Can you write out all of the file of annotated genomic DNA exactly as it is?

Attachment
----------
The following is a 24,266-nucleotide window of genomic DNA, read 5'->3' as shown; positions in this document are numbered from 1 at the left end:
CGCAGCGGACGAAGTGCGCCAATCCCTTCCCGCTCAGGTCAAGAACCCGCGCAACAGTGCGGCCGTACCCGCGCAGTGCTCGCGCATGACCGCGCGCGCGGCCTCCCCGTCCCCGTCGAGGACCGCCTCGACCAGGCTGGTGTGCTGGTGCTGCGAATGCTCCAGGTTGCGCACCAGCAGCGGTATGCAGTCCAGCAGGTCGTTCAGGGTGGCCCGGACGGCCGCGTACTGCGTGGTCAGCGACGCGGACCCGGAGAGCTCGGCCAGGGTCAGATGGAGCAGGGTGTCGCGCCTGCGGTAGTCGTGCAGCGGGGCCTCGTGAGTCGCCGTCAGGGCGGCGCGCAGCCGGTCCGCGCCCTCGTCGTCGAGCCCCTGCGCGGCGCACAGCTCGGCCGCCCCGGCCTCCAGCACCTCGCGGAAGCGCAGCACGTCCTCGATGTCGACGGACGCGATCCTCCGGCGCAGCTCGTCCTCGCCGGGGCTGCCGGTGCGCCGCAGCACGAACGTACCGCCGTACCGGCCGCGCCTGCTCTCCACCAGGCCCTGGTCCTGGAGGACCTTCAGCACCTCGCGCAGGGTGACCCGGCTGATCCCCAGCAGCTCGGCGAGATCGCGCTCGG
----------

The following is a 24,266-nucleotide window of genomic DNA, read 5'->3' as shown; positions in this document are numbered from 1 at the left end:
CGCAGCGGACGAAGTGCGCCAATCCCTTCCCGCTCAGGTCAAGAACCCGCGCAACAGTGCGGCCGTACCCGCGCAGTGCTCGCGCATGACCGCGCGCGCGGCCTCCCCGTCCCCGTCGAGGACCGCCTCGACCAGGCTGGTGTGCTGGTGCTGCGAATGCTCCAGGTTGCGCACCAGCAGCGGTATGCAGTCCAGCAGGTCGTTCAGGGTGGCCCGGACGGCCGCGTACTGCGTGGTCAGCGACGCGGACCCGGAGAGCTCGGCCAGGGTCAGATGGAGCAGGGTGTCGCGCCTGCGGTAGTCGTGCAGCGGGGCCTCGTGAGTCGCCGTCAGGGCGGCGCGCAGCCGGTCCGCGCCCTCGTCGTCGAGCCCCTGCGCGGCGCACAGCTCGGCCGCCCCGGCCTCCAGCACCTCGCGGAAGCGCAGCACGTCCTCGATGTCGACGGACGCGATCCTCCGGCGCAGCTCGTCCTCGCCGGGGCTGCCGGTGCGCCGCAGCACGAACGTACCGCCGTACCGGCCGCGCCTGCTCTCCACCAGGCCCTGGTCCTGGAGGACCTTCAGCACCTCGCGCAGGGTGACCCGGCTGATCCCCAGCAGCTCGGCGAGATCGCGCTCGG